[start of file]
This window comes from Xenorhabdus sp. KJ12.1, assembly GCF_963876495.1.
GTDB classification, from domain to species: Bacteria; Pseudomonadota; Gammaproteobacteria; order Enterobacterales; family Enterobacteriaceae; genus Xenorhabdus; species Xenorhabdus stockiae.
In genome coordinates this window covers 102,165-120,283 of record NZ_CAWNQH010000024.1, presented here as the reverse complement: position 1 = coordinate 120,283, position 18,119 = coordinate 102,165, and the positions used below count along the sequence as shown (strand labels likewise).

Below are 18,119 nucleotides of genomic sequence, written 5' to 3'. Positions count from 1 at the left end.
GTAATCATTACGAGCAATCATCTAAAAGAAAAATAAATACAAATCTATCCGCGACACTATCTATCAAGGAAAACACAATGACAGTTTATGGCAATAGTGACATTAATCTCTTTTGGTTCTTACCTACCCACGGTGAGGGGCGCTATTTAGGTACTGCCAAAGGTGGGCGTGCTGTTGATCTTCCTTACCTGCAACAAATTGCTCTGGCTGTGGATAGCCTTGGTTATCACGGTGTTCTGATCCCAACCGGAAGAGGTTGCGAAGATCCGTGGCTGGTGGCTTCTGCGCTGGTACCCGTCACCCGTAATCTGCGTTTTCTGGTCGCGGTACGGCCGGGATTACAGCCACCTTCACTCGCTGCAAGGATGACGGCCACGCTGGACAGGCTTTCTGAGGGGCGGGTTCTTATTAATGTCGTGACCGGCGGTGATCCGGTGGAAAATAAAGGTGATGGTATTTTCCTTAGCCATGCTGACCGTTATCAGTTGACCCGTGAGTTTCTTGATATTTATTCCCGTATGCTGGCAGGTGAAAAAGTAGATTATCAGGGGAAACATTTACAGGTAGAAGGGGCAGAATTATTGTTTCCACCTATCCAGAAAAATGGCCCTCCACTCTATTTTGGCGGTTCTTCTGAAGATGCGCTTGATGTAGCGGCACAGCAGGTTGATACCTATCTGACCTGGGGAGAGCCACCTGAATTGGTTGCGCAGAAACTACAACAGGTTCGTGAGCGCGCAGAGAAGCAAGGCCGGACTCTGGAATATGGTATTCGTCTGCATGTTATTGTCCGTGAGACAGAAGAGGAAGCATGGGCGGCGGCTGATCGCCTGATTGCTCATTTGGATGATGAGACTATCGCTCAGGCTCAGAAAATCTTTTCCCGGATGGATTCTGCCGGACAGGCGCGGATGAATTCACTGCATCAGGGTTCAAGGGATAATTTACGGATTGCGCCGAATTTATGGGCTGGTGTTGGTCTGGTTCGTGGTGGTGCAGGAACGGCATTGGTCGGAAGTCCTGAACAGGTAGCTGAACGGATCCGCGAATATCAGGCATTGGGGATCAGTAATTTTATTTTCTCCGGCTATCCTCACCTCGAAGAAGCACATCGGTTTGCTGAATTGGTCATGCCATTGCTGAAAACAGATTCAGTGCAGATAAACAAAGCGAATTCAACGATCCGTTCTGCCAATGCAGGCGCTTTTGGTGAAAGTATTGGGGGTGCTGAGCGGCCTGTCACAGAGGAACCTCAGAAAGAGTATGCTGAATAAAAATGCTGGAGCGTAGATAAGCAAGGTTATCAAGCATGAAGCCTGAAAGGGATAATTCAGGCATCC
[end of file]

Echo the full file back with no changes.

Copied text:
This window comes from Xenorhabdus sp. KJ12.1, assembly GCF_963876495.1.
GTDB classification, from domain to species: Bacteria; Pseudomonadota; Gammaproteobacteria; order Enterobacterales; family Enterobacteriaceae; genus Xenorhabdus; species Xenorhabdus stockiae.
In genome coordinates this window covers 102,165-120,283 of record NZ_CAWNQH010000024.1, presented here as the reverse complement: position 1 = coordinate 120,283, position 18,119 = coordinate 102,165, and the positions used below count along the sequence as shown (strand labels likewise).

Below are 18,119 nucleotides of genomic sequence, written 5' to 3'. Positions count from 1 at the left end.
GTAATCATTACGAGCAATCATCTAAAAGAAAAATAAATACAAATCTATCCGCGACACTATCTATCAAGGAAAACACAATGACAGTTTATGGCAATAGTGACATTAATCTCTTTTGGTTCTTACCTACCCACGGTGAGGGGCGCTATTTAGGTACTGCCAAAGGTGGGCGTGCTGTTGATCTTCCTTACCTGCAACAAATTGCTCTGGCTGTGGATAGCCTTGGTTATCACGGTGTTCTGATCCCAACCGGAAGAGGTTGCGAAGATCCGTGGCTGGTGGCTTCTGCGCTGGTACCCGTCACCCGTAATCTGCGTTTTCTGGTCGCGGTACGGCCGGGATTACAGCCACCTTCACTCGCTGCAAGGATGACGGCCACGCTGGACAGGCTTTCTGAGGGGCGGGTTCTTATTAATGTCGTGACCGGCGGTGATCCGGTGGAAAATAAAGGTGATGGTATTTTCCTTAGCCATGCTGACCGTTATCAGTTGACCCGTGAGTTTCTTGATATTTATTCCCGTATGCTGGCAGGTGAAAAAGTAGATTATCAGGGGAAACATTTACAGGTAGAAGGGGCAGAATTATTGTTTCCACCTATCCAGAAAAATGGCCCTCCACTCTATTTTGGCGGTTCTTCTGAAGATGCGCTTGATGTAGCGGCACAGCAGGTTGATACCTATCTGACCTGGGGAGAGCCACCTGAATTGGTTGCGCAGAAACTACAACAGGTTCGTGAGCGCGCAGAGAAGCAAGGCCGGACTCTGGAATATGGTATTCGTCTGCATGTTATTGTCCGTGAGACAGAAGAGGAAGCATGGGCGGCGGCTGATCGCCTGATTGCTCATTTGGATGATGAGACTATCGCTCAGGCTCAGAAAATCTTTTCCCGGATGGATTCTGCCGGACAGGCGCGGATGAATTCACTGCATCAGGGTTCAAGGGATAATTTACGGATTGCGCCGAATTTATGGGCTGGTGTTGGTCTGGTTCGTGGTGGTGCAGGAACGGCATTGGTCGGAAGTCCTGAACAGGTAGCTGAACGGATCCGCGAATATCAGGCATTGGGGATCAGTAATTTTATTTTCTCCGGCTATCCTCACCTCGAAGAAGCACATCGGTTTGCTGAATTGGTCATGCCATTGCTGAAAACAGATTCAGTGCAGATAAACAAAGCGAATTCAACGATCCGTTCTGCCAATGCAGGCGCTTTTGGTGAAAGTATTGGGGGTGCTGAGCGGCCTGTCACAGAGGAACCTCAGAAAGAGTATGCTGAATAAAAATGCTGGAGCGTAGATAAGCAAGGTTATCAAGCATGAAGCCTGAAAGGGATAATTCAGGCATCC